- National Polytechnic Museum. Although the museum boasts a whopping collection of more than 22,000 items, only 1,000 of them are on permanent display. The National Polytechnic Museum has divided its collections into exhibitions that showcase transportation, photography and cinema, time measurement, radio and television, optics, computing equipment, and others. Don’t miss the space food and instruments for space satellites.
- Museum of Socialist Art. Established in 2011, the Museum of Socialist Art is among the most peculiar Sofia museums. As the name suggests, it walks you around the history of Bulgaria’s communist era. Sculptures and paintings represent the period from 1944 to 1989. A staggering five-pointed star guards the museum’s entrance. In the statue park, you’ll find busts, statues, and figures of popular communist leaders, as well as sculptures of red army soldiers, agricultural, and industrial workers.
- Museum of Illusions Sofia. It might be one of the newest museums in Sofia, but the Museum of Illusions will blow your mind in tiny pieces. More than 4,300 sq. ft. (400 sq. m) of riveting illusions and wonderful atmosphere await you inside this contemporary exhibition hall. The museum’s team is constantly enriching its collection by adding several new exhibits every year. Since the museum is almost always busy, we recommend grabbing your ticket in advance via this link.
- Muzeiko. If you’re traveling to Sofia with kids, you shouldn’t miss this children’s museum. Muzeiko models kids’ museums in the U.S. by taking into consideration the learning process in children of different ages. The building generates its own electricity, heats itself with geothermal energy, and collects rainwater. Entrance tickets give you access to 3 floors, 13 exhibitions, and over 130 interactive games.
The Gorgeous Parks and Mountains Sofia Is Famous For
Much like London, which is designated as a forest, Sofia teems with verdant parks. But the Bulgarian capital beats the capital of the U.K. because it’s also surrounded by dozens of mountains. Let’s explore the parks and mountains Sofia is known for below:
- Borisova Gradina Park. Literally meaning “Boris’s Garden”, Borisova Gradina carries the name of one of Bulgaria’s most famous modern kings – Boris. As Sofia’s oldest and most popular park, it attracts throngs of visitors every day. The garden teems with centuries-old trees, imposing monuments, sports arenas, and several lakes and ponds. Get lost in Borisova Gradina’s miles of tree-lined paths, or simply sit on a bench and people-watch.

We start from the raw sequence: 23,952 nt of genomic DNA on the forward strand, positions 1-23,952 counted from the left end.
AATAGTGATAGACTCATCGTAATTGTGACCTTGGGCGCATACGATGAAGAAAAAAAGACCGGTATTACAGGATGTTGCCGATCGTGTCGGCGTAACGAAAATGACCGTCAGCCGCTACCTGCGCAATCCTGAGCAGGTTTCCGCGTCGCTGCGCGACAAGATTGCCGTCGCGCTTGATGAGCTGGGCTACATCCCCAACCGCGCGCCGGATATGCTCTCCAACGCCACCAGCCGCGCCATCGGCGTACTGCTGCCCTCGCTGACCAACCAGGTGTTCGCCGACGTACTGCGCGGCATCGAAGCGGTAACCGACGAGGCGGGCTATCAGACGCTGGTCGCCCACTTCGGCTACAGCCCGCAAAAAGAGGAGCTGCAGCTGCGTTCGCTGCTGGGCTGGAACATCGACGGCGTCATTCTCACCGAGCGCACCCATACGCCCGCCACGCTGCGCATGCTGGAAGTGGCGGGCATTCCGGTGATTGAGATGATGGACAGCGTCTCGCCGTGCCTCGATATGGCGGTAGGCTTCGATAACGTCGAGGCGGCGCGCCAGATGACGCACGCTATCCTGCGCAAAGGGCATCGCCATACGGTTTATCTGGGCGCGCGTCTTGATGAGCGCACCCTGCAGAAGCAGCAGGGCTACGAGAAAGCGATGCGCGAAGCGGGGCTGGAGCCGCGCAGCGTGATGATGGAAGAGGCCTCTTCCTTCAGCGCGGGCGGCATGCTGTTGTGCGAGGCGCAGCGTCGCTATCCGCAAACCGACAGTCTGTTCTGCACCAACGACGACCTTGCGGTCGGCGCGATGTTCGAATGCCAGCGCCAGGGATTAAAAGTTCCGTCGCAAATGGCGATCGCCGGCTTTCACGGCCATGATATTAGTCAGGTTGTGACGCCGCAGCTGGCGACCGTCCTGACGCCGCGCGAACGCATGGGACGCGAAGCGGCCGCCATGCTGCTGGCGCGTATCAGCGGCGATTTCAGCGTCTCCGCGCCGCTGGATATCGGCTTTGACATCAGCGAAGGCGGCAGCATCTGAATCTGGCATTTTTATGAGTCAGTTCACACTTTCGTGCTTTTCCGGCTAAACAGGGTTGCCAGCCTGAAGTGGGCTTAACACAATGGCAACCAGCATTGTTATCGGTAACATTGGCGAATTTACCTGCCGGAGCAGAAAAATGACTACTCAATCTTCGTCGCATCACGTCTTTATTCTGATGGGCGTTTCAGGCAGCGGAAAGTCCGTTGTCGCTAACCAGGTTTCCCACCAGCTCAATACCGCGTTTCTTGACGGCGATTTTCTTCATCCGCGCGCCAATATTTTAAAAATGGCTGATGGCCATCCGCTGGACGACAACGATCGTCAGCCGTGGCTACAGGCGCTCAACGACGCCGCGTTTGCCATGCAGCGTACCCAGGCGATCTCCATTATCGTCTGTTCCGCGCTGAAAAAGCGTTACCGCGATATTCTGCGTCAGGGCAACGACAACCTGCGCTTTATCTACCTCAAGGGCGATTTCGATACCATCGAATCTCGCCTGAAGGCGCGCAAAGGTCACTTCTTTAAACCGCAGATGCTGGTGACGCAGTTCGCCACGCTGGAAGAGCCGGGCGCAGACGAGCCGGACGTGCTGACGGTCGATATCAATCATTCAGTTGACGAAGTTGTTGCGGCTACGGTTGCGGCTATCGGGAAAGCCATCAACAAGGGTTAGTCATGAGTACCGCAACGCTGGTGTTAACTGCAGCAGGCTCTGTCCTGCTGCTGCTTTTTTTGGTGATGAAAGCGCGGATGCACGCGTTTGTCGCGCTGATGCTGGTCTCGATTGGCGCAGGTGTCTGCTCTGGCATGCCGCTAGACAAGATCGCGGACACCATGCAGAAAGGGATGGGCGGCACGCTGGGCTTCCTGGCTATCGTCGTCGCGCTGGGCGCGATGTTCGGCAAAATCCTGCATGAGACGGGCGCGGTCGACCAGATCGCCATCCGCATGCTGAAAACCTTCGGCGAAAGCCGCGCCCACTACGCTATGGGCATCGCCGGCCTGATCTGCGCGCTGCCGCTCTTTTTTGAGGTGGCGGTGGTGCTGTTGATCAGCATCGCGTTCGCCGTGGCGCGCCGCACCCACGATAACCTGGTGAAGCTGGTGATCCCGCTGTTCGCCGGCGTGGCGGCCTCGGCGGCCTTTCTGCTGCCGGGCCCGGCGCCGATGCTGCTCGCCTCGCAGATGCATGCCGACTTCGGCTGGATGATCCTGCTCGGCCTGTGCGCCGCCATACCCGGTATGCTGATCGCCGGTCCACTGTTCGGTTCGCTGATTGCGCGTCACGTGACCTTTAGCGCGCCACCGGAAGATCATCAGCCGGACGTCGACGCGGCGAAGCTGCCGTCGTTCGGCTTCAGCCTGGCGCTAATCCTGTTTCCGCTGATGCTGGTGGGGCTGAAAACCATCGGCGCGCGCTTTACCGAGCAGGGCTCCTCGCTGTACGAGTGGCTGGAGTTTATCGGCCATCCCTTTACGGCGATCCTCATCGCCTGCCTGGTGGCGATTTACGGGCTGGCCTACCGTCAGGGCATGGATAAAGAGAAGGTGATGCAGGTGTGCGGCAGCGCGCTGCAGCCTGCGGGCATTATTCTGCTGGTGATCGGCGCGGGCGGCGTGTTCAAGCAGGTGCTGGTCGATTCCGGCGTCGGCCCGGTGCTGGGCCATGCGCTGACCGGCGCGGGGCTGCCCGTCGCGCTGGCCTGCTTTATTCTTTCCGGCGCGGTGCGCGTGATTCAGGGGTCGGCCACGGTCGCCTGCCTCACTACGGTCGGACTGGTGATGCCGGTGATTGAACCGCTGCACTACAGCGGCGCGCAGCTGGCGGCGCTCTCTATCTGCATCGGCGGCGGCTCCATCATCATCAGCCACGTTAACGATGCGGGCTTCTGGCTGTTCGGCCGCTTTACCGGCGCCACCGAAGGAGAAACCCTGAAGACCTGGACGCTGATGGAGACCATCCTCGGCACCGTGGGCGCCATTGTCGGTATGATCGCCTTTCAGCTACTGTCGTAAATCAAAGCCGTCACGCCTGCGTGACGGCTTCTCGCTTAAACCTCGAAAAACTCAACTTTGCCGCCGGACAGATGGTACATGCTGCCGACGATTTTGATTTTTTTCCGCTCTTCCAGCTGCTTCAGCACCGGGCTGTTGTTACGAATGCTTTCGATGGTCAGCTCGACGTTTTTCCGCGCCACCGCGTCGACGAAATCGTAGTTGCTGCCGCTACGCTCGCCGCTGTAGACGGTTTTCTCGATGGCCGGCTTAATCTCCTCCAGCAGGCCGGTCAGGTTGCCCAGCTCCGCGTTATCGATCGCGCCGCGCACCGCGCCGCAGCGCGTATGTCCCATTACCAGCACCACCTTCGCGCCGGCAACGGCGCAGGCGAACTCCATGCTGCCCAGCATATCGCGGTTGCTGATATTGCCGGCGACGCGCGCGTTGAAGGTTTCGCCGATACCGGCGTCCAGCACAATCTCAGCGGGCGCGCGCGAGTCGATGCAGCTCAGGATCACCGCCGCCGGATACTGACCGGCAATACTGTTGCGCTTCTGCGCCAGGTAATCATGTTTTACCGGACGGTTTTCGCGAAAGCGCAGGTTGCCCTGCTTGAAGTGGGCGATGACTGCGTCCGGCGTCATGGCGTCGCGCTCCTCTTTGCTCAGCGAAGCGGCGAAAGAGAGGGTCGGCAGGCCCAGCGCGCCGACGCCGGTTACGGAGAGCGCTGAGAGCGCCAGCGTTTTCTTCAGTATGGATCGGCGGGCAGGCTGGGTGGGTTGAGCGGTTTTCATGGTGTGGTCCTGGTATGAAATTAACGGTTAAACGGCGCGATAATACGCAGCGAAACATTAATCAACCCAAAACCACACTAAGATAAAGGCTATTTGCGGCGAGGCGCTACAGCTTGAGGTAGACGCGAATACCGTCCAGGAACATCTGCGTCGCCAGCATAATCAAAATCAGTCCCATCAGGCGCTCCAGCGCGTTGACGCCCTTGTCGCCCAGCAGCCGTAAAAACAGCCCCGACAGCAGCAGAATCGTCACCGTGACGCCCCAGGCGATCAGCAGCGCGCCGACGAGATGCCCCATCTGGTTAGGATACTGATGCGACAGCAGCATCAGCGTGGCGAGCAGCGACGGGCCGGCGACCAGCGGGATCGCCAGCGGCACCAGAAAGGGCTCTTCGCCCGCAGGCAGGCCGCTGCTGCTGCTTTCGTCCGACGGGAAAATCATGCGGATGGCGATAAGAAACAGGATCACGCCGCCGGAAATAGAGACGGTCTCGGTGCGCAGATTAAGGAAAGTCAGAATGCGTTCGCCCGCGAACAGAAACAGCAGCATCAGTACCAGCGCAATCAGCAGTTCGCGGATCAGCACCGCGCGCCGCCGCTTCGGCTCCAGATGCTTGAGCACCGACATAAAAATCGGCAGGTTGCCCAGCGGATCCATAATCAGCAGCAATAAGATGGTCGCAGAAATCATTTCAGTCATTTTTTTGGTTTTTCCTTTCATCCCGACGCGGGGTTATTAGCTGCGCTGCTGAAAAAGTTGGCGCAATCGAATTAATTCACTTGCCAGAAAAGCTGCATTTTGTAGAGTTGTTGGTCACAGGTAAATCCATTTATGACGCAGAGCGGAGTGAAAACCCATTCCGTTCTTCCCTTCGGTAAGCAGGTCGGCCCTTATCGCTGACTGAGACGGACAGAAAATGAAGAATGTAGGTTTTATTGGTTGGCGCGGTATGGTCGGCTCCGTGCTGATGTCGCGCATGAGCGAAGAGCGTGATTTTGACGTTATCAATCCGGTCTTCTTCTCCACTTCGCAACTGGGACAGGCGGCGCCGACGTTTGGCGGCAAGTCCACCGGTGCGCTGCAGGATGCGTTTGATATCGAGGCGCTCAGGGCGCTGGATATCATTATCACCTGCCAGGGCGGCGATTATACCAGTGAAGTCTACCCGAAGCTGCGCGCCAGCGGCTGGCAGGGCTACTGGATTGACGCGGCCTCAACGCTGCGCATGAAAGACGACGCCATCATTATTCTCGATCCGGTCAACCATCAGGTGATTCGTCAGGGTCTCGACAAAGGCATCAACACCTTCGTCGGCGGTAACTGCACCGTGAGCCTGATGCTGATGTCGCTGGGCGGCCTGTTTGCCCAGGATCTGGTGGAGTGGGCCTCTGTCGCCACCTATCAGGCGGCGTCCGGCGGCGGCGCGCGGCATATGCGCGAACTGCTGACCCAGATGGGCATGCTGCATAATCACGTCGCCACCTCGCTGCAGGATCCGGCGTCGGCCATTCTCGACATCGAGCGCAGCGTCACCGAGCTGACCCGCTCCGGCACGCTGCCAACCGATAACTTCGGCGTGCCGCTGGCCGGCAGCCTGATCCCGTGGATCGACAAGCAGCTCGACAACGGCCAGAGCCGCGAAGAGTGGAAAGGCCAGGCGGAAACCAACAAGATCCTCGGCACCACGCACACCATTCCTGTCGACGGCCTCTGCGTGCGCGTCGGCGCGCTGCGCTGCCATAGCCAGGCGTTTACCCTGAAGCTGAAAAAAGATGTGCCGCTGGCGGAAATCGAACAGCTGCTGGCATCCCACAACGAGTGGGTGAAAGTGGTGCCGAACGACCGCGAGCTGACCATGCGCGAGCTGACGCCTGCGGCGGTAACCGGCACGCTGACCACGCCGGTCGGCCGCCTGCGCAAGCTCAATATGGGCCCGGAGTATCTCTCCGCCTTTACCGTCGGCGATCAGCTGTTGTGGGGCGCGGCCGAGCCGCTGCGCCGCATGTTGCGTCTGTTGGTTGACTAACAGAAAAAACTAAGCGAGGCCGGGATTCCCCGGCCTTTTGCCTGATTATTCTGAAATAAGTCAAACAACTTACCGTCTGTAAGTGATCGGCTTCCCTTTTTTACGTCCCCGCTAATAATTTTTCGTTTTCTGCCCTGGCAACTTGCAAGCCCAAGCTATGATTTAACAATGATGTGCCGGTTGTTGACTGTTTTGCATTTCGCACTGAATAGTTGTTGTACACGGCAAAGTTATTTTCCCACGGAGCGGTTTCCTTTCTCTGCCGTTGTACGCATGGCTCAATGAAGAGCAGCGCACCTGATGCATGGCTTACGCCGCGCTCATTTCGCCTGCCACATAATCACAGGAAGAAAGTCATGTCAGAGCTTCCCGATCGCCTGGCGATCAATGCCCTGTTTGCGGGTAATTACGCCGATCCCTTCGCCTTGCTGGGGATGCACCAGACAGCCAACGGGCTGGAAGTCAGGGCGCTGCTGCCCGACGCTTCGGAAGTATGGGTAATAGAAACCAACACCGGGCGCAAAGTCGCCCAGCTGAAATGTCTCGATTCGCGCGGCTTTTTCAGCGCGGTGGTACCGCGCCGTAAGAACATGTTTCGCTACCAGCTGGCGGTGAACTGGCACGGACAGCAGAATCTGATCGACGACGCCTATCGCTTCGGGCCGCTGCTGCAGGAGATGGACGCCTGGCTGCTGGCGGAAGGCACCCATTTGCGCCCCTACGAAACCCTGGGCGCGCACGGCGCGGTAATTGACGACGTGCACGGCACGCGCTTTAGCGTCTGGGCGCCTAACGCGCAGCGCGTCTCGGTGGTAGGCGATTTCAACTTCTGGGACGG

- Park Vrana. An impressive work of landscape garden art, Park Vrana dates back to the first half of the 20th century. It used to be part of the royal estate of the Bulgarian Kings Ferdinand I and Boris III. The son of Boris III, Simeon Saxe-Coburg-Gotha, gifted the park to the Sofia municipality. Park Vrana is 7 mi (11 km) away from the city center on the outskirts of the city. Note that the garden is open to the public only on weekends and during official holidays.
- South Park. Next in popularity after Borisova Gradina is South Park. Just 15 minutes on foot from the National Palace of Culture and the city center, the park is a wonderful getaway for locals and tourists alike. Like running? South Park in Sofia is one of the hosts of an event called “The 5-km Run” (approximately 3.1 mi), which happens every Saturday at 9:00 AM regardless of the season. Several other Bulgarian cities organize the event, too, including Plovdiv, Varna, and Burgas.
- Vitosha Mountain. Parks are not the only natural landmarks that accentuate Sofia’s beauty. Vitosha Mountain is one of the city’s most recognizable symbols. Since it’s on the outskirts of the capital, several bus lines and rope ways make the mountain easily accessible to everyone. With its 7,520 ft. (2,290 m) height, Vitosha Mountain is great for hiking and alpinism in summer, and fantastic for skiing and snowboarding in winter.
- Boyana Waterfall. The highest and most popular waterfall in Vitosha Mountain is the Boyana Waterfall. You’ll discover its mighty cascades an hour on foot above the Boyana district. If you plan to visit Boyana Church, you can hike to the waterfall afterward. The climb is steep, but the breathtaking 82-ft. (25-m) cataracts and the panoramic views of Sofia are worth the extra effort.
- Other mountains near Sofia. Besides Vitosha Mountain, the Bulgarian capital is surrounded by several other mountains. These include Plana, Lyulin, and Lozen. In each of them, you’ll find small rivers, picturesque creeks, and beautiful monasteries. Plana Mountain also prides itself on hot mineral springs in the villages of Zheleznitsa and Belchinski Bani.
Which of the Things Sofia Is Famous For Surprised You the Most?
This wraps up our list with 33 amazing things Sofia is known for.
The Bulgarian capital will amaze you with its verdant parks, ancient history, hot mineral springs, opulent religious temples, and peculiar museums.
To make the most of your trip, organize your visit in advance by booking your accommodation here.
Now, we’d love to know:
What springs to mind when you think about Sofia?
Shoot us a comment below.